Elisabeth Louise Vigee Le Brun saw the tides were changing in 1789 when crowds of 7,000 pitchfork-waving rebels marched on Versailles. She was forced to flee France because of her association with the queen and traveled with her daughter to Italy.
Baronne de Crussol Florensac, 1785
 In 1790, she was elected to membership in The Academia di San Luca, Rome. Independently her royal brush found its way to Florence, Naples, Vienna, St. Petersburg, and Berlin. She amassed a fortune painting, among many others, the queen of Naples and her children, Louis XVI's aunts, and Napoleon's sister Caroline, who became queen of Naples. She took sittings from members of the family of Catherine the Great and from the former king of Poland.

    Vigee Le Brun finally returned to France in 1805 and later published her memoirs, giving voice to details about her art and life in late 18th-century Europe. 
     Hob-nobbing with royal patrons she painted females, males and children gaining world recognition. Elisabeth Louise Vigee Le Brun is among the most important of all women artists.
    Ta Ta Darlings!! This is a delightful show of portraiture. Additional information about the exhibition and accompanying programs are available on the Museum website as well as Facebook, Instagram and Twitter using #VigeeLeBrun.  Fan mail always welcome please contact Polly at Visit for access to links in the left-hand column to Polly's other Blogs: womendeterminedtosucceed, visionarymen, poetryfromtheheart, and storytellingessays.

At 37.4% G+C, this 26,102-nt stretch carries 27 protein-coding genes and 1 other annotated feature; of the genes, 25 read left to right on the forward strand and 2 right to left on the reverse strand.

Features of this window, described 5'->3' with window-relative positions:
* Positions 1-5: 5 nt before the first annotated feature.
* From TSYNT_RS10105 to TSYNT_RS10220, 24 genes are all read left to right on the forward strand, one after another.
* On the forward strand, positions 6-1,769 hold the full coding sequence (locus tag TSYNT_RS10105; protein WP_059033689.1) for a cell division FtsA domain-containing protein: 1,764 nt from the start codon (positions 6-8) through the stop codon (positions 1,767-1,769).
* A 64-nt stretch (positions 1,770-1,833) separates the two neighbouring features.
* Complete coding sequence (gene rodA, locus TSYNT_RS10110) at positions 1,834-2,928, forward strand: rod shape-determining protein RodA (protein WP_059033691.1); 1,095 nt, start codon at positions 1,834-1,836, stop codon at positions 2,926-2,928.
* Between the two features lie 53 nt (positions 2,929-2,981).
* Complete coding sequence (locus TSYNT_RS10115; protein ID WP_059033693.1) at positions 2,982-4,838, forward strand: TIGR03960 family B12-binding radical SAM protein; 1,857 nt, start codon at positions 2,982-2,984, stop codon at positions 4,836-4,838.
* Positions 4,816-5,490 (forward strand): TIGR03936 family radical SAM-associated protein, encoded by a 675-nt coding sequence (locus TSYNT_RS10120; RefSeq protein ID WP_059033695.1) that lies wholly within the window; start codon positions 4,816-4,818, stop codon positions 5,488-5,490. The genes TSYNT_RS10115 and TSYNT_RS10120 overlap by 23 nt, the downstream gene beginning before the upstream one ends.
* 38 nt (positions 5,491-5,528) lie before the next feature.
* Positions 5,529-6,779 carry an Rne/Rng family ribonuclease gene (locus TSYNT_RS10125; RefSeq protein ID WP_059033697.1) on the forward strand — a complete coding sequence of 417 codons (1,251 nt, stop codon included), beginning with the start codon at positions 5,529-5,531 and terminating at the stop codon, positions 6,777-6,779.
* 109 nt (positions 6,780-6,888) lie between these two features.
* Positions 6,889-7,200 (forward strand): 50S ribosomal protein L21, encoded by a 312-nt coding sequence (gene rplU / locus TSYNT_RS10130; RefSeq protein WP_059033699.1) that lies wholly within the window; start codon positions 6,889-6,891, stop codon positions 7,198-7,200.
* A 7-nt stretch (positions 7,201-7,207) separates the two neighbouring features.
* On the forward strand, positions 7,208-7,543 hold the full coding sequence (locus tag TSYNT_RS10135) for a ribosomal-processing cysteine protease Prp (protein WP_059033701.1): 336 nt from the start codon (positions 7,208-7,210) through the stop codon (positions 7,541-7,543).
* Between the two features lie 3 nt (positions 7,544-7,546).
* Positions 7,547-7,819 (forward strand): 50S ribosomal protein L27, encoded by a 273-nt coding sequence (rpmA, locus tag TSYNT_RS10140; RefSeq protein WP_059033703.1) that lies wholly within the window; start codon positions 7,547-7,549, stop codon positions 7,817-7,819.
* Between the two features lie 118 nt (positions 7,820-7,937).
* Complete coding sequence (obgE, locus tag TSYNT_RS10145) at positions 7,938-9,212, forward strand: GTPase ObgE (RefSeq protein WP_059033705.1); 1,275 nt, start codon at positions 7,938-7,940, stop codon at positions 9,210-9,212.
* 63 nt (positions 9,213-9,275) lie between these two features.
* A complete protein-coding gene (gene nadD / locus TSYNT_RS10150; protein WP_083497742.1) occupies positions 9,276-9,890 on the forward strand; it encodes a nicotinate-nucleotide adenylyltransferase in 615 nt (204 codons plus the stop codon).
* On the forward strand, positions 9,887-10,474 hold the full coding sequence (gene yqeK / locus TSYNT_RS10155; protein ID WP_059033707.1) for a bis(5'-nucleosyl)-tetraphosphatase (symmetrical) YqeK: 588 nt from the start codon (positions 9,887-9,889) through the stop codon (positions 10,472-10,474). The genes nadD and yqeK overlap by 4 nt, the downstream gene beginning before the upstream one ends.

Monday, March 14, 2016

WIDOWERS' HOUSES Opening: Review by Polly Guerin

PollyTalk's Theater Pick of the Week:

      The official opening last night of the WIDOWERS' HOUSES, a TACT/Gingold production at The Beckett Theatre took the subject of Bernard Shaw's play on a high note of accelerated action. 

      The comedy gripped the attention of the audience while pressing forward with a message about sex, greed and real estate, a subject that resonates with audiences today.
      The spirited rhetoric by a cast of stellar performers with their strong individual presence in  period costumes (circa 1892 the year Bernard Shaw's play made its debut to London audiences) is as relevant today as it was in the Victorian era.
        Director, David Staller, founder of the Gingold Theatrical Group puts a spin on this production that keeps the action moving into the still annoying relevant issues that will resonate with you, and at the same time enlighten and entertain.
        The limited engagement runs from March 15 to April 2 @ $47.75, use discount code: TRWH2 at Theatre Row Box Office, 212.947.8844, Beckett Theatre, 410 West 42nd St. 

COUNTESS CONSTANCE MARKIEVICZ: Fought for Irish Freedom By Polly Guerin

Constance Georgina de Marievicz